Holocaust Remembrance Day
The International Holocaust Remembrance Day is annually observed on the 27th of January. It’s a solemn commemoration of the Holocaust which is considered to be the darkest period during the Nazi regime wherein millions of Jews including all other cultural minorities are brutally killed in mass concentration camps across the German-occupied Europe. The primary objective of the holiday is to honor both the deceased and surviving victims as well as to promote awareness of the Holocaust worldwide.
Origin and significance of the holiday
On November 1, 2005, the United Nations General Assembly has formally designated January 27 as the day of the holocaust commemoration through UN resolution 60/7. 27th of January was also specifically chosen because it was the day of liberation for Auschwitz-Birkenau, the Nazi concentration or extermination camp nicknamed as “The Death Factory.”
All UN member states and offices observe the holiday with their own respective events and activities but from 2010, the UN started designating specific annual themes to focus on. Here are the themes from 2010 up to this year’s commemoration:
The UN charter which established the holiday also stressed the reasons why the annual commemoration is observed. The holiday primarily aims to remember and honor the Holocaust victims. Second is the development of educational programs or materials about the Holocaust and its lessons. Related to this is the establishment of a Holocaust and the United Nations outreach program to be able to achieve said education purpose. It also rejects any denial about the veracity of Holocaust and urges the preservation of Holocaust or Nazi-related artifacts and sites like the concentration, labor and prison camps.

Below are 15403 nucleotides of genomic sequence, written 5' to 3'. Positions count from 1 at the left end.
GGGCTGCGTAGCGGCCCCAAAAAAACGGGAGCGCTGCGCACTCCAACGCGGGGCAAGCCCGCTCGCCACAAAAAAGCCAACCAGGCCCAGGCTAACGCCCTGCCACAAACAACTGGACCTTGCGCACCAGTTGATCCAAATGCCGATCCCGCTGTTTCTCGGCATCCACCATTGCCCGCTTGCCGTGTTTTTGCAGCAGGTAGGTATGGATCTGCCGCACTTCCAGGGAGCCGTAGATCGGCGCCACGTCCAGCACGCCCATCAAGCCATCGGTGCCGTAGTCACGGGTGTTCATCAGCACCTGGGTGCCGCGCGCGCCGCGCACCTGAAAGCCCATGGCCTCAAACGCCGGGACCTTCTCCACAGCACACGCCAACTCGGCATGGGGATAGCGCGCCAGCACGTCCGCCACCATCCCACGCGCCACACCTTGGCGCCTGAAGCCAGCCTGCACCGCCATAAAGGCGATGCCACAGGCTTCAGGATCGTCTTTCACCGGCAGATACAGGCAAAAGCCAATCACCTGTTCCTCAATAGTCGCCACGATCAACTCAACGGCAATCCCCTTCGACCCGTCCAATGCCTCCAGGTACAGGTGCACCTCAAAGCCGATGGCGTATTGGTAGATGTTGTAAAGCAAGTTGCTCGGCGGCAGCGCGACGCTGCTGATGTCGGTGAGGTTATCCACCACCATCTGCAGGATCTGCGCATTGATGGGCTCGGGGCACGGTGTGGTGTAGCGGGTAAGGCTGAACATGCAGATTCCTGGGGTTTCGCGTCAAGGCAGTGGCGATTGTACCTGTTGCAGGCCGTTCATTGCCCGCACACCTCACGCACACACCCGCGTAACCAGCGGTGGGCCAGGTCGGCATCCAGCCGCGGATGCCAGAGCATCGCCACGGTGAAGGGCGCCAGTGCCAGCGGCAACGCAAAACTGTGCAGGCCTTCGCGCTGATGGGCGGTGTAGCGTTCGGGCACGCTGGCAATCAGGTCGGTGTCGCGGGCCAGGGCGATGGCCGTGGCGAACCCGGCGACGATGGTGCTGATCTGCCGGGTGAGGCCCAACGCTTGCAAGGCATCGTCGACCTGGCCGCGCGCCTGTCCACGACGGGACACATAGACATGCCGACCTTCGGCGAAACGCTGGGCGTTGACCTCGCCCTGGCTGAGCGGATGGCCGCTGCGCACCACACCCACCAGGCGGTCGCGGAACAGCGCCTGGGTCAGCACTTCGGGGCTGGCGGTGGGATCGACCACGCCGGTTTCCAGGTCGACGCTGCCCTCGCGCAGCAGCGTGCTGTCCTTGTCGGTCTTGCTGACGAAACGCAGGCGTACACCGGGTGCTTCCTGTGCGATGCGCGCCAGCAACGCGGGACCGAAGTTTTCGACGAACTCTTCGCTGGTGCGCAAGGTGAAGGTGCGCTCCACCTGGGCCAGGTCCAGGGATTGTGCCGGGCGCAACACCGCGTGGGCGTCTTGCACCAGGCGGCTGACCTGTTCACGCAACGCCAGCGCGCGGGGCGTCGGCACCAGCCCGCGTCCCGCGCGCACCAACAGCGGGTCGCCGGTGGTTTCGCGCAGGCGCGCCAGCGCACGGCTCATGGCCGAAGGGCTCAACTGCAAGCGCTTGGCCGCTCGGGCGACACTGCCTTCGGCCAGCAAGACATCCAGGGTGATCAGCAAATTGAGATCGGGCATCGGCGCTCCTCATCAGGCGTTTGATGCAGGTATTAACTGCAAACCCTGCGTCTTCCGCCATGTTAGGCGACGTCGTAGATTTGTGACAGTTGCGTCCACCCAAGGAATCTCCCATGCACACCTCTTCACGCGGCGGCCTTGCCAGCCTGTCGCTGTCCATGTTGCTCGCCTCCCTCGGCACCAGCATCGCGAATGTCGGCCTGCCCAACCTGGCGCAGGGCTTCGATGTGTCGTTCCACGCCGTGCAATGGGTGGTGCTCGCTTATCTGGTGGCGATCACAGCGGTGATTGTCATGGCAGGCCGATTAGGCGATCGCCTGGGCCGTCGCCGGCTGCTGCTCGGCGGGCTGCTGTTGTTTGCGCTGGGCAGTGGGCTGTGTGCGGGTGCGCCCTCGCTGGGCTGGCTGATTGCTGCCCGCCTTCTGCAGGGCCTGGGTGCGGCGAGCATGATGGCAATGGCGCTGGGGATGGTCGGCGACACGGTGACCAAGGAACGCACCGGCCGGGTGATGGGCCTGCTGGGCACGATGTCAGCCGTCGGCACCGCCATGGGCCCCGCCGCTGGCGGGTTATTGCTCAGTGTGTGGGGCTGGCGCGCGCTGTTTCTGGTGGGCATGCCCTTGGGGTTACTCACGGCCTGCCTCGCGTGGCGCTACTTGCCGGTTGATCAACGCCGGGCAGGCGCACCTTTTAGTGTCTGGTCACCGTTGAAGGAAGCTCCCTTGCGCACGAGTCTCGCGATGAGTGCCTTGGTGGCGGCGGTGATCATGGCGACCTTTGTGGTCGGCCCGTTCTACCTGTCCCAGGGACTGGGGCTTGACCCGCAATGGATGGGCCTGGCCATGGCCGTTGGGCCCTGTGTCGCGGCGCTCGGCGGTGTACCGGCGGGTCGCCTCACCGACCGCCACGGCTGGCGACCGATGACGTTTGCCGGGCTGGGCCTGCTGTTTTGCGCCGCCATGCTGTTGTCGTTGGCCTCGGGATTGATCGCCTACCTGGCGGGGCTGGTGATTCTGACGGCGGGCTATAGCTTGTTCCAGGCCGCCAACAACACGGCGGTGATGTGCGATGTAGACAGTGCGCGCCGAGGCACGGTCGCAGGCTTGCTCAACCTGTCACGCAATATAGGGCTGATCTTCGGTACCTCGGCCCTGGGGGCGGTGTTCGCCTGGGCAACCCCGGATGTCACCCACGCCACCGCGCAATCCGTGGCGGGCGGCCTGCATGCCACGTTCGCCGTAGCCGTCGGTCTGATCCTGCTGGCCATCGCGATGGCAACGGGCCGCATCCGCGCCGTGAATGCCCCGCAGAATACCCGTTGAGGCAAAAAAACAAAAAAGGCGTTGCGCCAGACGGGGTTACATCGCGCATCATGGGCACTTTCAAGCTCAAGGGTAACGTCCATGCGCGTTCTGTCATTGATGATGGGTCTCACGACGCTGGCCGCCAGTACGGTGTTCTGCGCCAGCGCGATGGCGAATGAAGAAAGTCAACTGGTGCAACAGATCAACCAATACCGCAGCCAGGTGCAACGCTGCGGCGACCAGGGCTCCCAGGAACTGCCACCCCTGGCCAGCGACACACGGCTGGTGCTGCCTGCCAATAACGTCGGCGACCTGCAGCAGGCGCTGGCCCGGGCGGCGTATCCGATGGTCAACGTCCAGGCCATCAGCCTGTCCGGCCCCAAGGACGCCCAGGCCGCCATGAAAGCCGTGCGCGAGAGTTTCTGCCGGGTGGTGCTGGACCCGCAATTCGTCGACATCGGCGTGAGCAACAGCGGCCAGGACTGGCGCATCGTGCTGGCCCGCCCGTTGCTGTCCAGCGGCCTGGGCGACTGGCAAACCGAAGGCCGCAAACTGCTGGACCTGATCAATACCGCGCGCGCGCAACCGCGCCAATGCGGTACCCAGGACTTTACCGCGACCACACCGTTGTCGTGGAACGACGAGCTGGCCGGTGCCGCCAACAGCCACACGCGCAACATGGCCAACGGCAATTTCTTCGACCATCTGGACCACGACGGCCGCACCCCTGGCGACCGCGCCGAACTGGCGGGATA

The resolution also condemns ethnic or religious discrimination as it states “Condemns without reserve all manifestations of religious intolerance, incitement, harassment or violence against persons or communities based on ethnic origin or religious belief, wherever they occur.” But ultimately, all these aspects point to the aim of preventing a similar case of genocide today and in the future.
Top commemoration day activities this 2017
Commemoration activities differ from one place or venue to another but traditionally, the Holocaust is remembered through museum or artifact exhibitions, audio visual presentations and most commonly with speeches and talks from the survivors and top leaders. For this year, among the top activities scheduled at the UN headquarters in New York are as follows:
January 23 – An exhibit entitled “Education and Remembrance. The Holocaust in Romania” shall be opened at the UN Conference Building focusing on the commemorative and educational initiatives done by Romania since the Holocaust.
January 24 – Opening of the exhibit “State of Deception: The Power of Nazi Propaganda” at the General Assembly Building showcasing how Nazis used propaganda to justify their plans to exterminate the Jews and other minorities.
January 25 – Film screening of the movie “Persona Non Grata” at the UN Conference Room 4. The film portrays the heroic acts of Japanese diplomat Chiune Sugihara who issued visas to Jewish refugees escaping the Holocaust.
January 26 – Experts will hold a forum at Conference Room 1 examining how the Nazis successfully used propaganda to gain power and influence.
-Film screening of Jacob the Liar at the UN Czech Center. The movie tells another heroic act of Jacob Heym a ghetto inhabitant who created and spread news of a looming rescue by the Soviets to uplift the spirits of people in despair.
January 27 – The official UN Holocaust Memorial Ceremony with key speakers shall be held at the General Assembly Hall.
— Andrea Reimer 惠綺文 (@andreareimer) January 19, 2017